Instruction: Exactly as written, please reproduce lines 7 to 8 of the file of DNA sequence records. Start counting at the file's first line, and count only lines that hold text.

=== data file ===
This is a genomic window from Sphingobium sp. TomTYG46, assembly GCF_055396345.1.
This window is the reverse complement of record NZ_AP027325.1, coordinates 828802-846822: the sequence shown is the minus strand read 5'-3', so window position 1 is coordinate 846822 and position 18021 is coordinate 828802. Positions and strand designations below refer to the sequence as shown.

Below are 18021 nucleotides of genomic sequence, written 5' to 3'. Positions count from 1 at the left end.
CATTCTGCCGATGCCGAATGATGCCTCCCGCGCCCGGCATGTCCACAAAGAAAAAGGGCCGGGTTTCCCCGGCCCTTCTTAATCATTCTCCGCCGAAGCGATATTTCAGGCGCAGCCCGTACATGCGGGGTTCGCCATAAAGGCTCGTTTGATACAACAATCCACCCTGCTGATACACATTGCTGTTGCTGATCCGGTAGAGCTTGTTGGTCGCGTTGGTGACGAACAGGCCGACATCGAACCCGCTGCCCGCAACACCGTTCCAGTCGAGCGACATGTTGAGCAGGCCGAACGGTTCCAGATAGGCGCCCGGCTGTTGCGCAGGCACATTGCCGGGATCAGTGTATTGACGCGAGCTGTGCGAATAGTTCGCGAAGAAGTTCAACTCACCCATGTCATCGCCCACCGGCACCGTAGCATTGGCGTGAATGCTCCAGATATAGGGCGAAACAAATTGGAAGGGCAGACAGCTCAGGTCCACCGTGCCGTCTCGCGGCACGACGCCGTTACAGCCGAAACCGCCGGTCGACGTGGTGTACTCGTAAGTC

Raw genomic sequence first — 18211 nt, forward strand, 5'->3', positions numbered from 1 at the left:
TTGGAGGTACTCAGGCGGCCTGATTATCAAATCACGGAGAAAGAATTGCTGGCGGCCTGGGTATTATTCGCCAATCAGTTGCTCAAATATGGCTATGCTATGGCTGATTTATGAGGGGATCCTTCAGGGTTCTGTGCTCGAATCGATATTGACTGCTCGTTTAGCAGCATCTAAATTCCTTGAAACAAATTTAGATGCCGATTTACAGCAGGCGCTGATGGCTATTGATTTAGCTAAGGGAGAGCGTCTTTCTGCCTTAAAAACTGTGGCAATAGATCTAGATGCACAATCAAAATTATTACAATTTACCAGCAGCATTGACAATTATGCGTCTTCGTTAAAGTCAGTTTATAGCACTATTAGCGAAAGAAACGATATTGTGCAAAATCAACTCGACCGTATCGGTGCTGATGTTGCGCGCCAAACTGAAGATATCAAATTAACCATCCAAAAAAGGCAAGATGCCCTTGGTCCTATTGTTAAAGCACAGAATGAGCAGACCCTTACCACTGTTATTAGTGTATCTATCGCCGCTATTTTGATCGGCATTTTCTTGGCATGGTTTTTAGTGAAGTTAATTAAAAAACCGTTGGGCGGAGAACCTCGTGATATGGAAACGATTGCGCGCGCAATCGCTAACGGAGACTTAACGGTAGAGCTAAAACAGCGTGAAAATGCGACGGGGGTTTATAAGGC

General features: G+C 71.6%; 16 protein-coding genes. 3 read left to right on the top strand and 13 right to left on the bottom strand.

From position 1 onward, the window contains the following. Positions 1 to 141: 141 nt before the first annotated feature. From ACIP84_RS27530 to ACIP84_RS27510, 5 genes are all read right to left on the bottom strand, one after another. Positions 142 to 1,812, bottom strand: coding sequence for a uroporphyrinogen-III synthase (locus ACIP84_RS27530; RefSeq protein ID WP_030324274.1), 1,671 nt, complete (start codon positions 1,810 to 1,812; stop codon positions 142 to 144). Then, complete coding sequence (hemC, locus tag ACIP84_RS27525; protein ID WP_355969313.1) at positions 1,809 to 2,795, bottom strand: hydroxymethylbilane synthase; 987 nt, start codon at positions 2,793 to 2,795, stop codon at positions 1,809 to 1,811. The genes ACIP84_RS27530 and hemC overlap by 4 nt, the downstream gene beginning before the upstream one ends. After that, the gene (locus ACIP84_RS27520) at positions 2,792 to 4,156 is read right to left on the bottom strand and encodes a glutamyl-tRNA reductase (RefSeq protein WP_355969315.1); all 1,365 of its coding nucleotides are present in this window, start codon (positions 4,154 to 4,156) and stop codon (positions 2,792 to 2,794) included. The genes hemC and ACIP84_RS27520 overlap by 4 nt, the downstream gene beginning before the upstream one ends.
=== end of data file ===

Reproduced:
General features: G+C 71.6%; 16 protein-coding genes. 3 read left to right on the top strand and 13 right to left on the bottom strand.

From position 1 onward, the window contains the following. Positions 1 to 141: 141 nt before the first annotated feature. From ACIP84_RS27530 to ACIP84_RS27510, 5 genes are all read right to left on the bottom strand, one after another. Positions 142 to 1,812, bottom strand: coding sequence for a uroporphyrinogen-III synthase (locus ACIP84_RS27530; RefSeq protein ID WP_030324274.1), 1,671 nt, complete (start codon positions 1,810 to 1,812; stop codon positions 142 to 144). Then, complete coding sequence (hemC, locus tag ACIP84_RS27525; protein ID WP_355969313.1) at positions 1,809 to 2,795, bottom strand: hydroxymethylbilane synthase; 987 nt, start codon at positions 2,793 to 2,795, stop codon at positions 1,809 to 1,811. The genes ACIP84_RS27530 and hemC overlap by 4 nt, the downstream gene beginning before the upstream one ends. After that, the gene (locus ACIP84_RS27520) at positions 2,792 to 4,156 is read right to left on the bottom strand and encodes a glutamyl-tRNA reductase (RefSeq protein WP_355969315.1); all 1,365 of its coding nucleotides are present in this window, start codon (positions 4,154 to 4,156) and stop codon (positions 2,792 to 2,794) included. The genes hemC and ACIP84_RS27520 overlap by 4 nt, the downstream gene beginning before the upstream one ends.